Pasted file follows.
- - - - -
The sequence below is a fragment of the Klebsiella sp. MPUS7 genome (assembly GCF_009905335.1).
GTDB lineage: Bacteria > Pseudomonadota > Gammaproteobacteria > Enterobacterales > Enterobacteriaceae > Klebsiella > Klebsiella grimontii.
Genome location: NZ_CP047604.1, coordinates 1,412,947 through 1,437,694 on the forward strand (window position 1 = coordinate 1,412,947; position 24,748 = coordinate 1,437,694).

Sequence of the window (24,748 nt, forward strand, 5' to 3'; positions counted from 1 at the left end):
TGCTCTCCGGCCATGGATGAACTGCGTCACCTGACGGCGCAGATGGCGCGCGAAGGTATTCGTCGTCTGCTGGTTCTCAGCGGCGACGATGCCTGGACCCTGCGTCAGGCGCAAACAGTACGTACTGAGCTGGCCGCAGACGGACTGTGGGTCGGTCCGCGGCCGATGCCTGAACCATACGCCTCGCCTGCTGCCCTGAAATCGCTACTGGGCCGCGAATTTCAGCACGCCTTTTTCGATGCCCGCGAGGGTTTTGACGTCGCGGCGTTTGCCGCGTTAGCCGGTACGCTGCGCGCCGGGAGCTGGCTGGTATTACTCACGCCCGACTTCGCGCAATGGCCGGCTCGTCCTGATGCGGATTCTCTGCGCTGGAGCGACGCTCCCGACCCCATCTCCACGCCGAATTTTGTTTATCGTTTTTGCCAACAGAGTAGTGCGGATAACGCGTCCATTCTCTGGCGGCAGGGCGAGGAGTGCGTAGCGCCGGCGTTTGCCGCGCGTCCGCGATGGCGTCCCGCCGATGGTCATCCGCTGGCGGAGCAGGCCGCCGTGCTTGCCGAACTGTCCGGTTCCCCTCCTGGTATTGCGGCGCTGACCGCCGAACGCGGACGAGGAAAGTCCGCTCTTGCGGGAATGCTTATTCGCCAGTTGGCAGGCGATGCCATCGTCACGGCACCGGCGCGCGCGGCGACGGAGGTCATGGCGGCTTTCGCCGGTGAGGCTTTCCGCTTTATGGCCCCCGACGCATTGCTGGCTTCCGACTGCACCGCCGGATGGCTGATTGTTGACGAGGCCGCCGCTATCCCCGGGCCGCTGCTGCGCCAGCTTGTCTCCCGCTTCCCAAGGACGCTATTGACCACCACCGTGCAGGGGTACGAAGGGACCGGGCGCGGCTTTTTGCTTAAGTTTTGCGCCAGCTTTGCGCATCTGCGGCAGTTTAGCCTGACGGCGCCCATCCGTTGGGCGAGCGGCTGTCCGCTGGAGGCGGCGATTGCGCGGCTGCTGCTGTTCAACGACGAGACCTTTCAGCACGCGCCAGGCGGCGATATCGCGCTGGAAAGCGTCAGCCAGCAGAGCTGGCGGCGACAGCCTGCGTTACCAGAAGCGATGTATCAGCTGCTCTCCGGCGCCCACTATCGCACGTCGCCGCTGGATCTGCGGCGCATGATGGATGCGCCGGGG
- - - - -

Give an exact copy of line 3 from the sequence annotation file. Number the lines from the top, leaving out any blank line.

Genome location: NZ_CP047604.1, coordinates 1,412,947 through 1,437,694 on the forward strand (window position 1 = coordinate 1,412,947; position 24,748 = coordinate 1,437,694).